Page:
It is at the point that I write this article that I am in the stages of hope and reality. The stage defined as hope is described as a period of time when the clouds begin to lift and the sun comes through. This does not mean that some of the clouds will not return but they will be less severe and pass more quickly. For most people more sunlight shows through after the first anniversary passes. Secondly, the stage known as reality is defined as a period of growth and change. We do not become our old selves again. We can become a stronger, more feeling person with this experience by becoming more mature and turning to help others face similar circumstances. People who have worked through the grieving process to this stage do not deny the pain of the experience or expect life to be the same again, but they take up the pieces and make them useful.
Today I am mostly hopeful that things will work out with the insurance company and I am able to see the light at the end of the tunnel. However, there are still times of sadness and times when the strong sense of loss returns. For example, just yesterday I was searching through the house for a bracelet to wear when it suddenly hit me….it was in my luggage and was stolen. Instantly I had a sense of loss and felt sad for a short period of time.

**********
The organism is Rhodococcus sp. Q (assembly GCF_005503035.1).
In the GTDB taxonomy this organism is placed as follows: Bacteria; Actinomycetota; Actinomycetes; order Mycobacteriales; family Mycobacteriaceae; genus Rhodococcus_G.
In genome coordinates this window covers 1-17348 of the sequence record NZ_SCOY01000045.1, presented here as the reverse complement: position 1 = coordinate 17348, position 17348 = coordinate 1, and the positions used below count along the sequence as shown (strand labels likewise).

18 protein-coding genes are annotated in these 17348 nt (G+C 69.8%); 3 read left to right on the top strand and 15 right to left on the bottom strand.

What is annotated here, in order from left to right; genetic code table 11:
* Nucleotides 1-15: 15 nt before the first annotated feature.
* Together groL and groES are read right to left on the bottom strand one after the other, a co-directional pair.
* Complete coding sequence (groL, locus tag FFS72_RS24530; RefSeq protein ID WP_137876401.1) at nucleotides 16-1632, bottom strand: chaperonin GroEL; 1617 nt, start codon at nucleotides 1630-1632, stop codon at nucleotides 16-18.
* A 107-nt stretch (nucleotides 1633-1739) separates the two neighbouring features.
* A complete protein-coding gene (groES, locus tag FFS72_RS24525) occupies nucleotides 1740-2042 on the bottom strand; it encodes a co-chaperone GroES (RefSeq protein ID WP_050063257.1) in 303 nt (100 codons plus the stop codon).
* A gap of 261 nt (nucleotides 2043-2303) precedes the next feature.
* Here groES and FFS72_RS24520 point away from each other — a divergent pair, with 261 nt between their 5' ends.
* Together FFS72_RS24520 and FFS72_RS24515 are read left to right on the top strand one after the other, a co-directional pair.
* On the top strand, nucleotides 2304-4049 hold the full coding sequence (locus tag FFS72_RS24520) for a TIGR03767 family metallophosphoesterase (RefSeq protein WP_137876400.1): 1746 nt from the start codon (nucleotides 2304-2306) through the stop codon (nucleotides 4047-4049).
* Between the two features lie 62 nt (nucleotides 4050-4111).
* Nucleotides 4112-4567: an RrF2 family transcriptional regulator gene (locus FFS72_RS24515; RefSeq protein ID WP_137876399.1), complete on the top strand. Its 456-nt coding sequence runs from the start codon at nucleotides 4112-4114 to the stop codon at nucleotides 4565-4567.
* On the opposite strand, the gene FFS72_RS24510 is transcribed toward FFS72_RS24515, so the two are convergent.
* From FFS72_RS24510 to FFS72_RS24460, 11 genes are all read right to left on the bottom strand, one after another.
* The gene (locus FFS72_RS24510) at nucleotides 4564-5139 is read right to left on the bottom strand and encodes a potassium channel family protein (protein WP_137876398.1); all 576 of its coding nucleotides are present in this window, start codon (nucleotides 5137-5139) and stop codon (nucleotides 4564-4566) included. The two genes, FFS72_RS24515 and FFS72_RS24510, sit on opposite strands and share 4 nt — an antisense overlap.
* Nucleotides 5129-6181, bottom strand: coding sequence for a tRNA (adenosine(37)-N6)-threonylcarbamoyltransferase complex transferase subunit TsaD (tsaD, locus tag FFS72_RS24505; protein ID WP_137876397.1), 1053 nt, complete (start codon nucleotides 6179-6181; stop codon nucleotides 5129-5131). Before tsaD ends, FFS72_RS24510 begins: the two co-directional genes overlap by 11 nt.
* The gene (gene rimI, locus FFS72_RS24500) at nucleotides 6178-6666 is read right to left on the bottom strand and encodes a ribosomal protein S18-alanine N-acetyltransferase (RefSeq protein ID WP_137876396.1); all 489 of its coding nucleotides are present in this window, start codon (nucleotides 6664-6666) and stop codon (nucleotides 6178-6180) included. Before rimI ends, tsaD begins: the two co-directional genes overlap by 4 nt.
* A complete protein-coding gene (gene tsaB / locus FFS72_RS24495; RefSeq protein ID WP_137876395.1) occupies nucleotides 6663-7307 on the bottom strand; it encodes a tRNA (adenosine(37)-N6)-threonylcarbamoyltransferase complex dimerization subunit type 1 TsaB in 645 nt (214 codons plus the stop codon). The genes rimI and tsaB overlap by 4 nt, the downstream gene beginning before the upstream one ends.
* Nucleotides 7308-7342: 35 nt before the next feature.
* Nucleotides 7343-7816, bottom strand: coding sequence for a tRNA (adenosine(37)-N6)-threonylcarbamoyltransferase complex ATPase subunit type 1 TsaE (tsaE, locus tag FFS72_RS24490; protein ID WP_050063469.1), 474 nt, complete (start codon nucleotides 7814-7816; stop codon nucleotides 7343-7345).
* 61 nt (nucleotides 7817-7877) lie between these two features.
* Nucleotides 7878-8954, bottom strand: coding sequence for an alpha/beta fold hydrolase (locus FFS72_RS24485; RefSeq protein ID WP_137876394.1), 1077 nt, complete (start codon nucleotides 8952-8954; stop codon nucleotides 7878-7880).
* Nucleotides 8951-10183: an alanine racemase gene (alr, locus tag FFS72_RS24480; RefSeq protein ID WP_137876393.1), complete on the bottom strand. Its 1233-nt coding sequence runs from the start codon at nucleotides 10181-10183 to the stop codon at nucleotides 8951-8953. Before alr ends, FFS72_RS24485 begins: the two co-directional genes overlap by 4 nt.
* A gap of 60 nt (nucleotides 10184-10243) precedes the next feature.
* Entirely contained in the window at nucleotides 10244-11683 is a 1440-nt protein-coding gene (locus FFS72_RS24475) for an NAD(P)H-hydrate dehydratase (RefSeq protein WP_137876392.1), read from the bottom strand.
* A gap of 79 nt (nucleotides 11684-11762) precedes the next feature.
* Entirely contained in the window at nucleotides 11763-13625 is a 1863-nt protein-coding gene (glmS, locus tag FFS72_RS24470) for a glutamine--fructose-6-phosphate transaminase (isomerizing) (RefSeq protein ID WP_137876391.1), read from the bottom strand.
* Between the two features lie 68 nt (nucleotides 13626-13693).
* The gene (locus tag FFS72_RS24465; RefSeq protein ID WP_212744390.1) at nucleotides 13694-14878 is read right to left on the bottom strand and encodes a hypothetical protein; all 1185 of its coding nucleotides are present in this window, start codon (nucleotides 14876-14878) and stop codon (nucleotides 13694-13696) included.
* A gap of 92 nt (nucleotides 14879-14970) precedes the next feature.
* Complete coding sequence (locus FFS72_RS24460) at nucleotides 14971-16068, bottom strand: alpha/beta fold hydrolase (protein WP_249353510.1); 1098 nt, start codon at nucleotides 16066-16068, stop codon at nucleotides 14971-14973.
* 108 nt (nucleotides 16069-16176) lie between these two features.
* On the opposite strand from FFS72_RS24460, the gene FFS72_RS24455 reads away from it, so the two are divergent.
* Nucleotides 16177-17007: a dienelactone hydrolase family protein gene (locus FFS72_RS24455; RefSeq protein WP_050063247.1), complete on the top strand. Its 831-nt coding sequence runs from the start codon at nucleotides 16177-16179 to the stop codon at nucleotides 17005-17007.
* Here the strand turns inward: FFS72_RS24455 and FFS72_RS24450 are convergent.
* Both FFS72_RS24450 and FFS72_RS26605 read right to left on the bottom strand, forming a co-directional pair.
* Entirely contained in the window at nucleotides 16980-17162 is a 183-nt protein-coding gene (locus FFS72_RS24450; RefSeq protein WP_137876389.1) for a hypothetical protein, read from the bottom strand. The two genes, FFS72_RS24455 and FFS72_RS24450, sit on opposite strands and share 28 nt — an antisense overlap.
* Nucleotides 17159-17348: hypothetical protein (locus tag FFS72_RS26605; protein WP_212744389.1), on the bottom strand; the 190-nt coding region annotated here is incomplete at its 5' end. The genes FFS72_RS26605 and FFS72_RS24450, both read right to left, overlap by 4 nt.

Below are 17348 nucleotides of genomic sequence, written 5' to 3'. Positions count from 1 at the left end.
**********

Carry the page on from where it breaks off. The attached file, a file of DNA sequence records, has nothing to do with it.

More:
Aside from the periodic sense of loss and sadness, I am trying to determine what it is that I am to learn from this experience—this is the reality stage. To this date I have not quite figured this out. However, I have regained a better sense of the grief process and can more easily relate to my clients who are experiencing the grieving process. Also, I guess I have learned that maybe I am a bit more materialistic than I had originally thought. Regardless of the outcome, although I am hopeful it will be positive, I will continue to grow and learn from this experience.
If you or someone you know is experiencing the grieving process, know that it is natural and that everyone processes these stages differently. The most important thing is to process and when you become stuck in a particular stage….seek guidance in continuing your journey…..we will all become a little stronger for having gone through it.
ABOUT THE AUTHOR
Licensed Mental Health Practitioner
- Michele is seeing clients in the Broken Bow office. Michele Taylor graduated from the University of Nebraska at Kearney with her Bachelor’s Degree in Psychology in May 2002 and with her Master’s Degree in Community Counseling in 2006. Michele obtained her Licensed Mental Health Practitioner status in May 2009 after completing her internship with Wholeness Healing Center and entering into practice for about a year.